Signal to noise ratio is the ratio of signal (what is meant to be heard, like music) to noise (interference from things like the power supply or your microwave oven that mess up the audio signal). If the signal (your CD track, for example) was recorded poorly, there will already be noise and distortion in the recording that cannot be fixed by good player/receiver/speakers. Typically, though, professional audio recordings are quite good and it is usually on the playback end that noise gets introduced. That's where a high quality playback device (like the Xonar) comes in. SNR is one of many measurements that can determine how clean a recording is played back, but it's a popular one.
Theoretically, every time you play a sound on your Xonar it's being played back with the specified SNR from the Xonar itself. Once the signal exits the sound card, you're at the mercy of the amplifier and speakers.
SNR applies to sound, but it also applies to any field where one wishes to measure the ratio of some thing that is desired to some kind of interference.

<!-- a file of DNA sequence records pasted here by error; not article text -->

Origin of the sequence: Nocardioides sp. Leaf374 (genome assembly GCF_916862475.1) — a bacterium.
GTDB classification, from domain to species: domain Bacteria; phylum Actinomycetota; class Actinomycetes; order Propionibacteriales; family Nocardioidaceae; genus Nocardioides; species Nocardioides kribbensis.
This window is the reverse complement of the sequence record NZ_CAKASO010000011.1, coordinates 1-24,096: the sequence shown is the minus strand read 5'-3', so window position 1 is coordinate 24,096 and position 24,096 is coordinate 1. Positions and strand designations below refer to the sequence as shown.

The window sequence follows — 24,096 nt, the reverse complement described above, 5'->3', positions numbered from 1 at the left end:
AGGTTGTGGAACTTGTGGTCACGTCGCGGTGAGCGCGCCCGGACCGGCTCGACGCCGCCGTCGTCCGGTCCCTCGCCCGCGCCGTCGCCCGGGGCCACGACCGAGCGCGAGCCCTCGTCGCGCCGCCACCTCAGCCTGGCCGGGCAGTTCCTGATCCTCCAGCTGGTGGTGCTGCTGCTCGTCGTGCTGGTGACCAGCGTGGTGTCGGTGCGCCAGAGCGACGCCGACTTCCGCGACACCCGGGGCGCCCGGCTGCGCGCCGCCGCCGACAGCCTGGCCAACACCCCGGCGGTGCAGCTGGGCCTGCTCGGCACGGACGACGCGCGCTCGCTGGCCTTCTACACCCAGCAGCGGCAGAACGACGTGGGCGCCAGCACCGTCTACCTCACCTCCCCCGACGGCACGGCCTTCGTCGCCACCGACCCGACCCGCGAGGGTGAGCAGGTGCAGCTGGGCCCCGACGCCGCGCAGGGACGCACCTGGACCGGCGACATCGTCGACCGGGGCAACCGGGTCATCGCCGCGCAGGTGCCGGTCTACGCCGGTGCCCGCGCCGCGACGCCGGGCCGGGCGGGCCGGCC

EDIT: for a good example of the production pipeline, think of a football player during a game. At every stage of the game, his jersey is going to get mud slung onto it. The amount of mud that gets slung onto his jersey is akin to the SNR -- the more mud on his jersey, the lower the SNR, i.e. what you intend to be there is blotted out by interference. If there's enough mud slung during the game you won't see his jersey by the end; it'll be all covered in mud. Just like mud gets slung around from the start of the game to the finish, the same is true with signal noise. Noise can be introduced at the recording stage, encoding, decoding, transport, playback, etc. stages. If there's enough noise at any one step or combination of steps, the sound quality gets really bad. The Xonar's high SNR means that it is not going to sling much mud onto your music.
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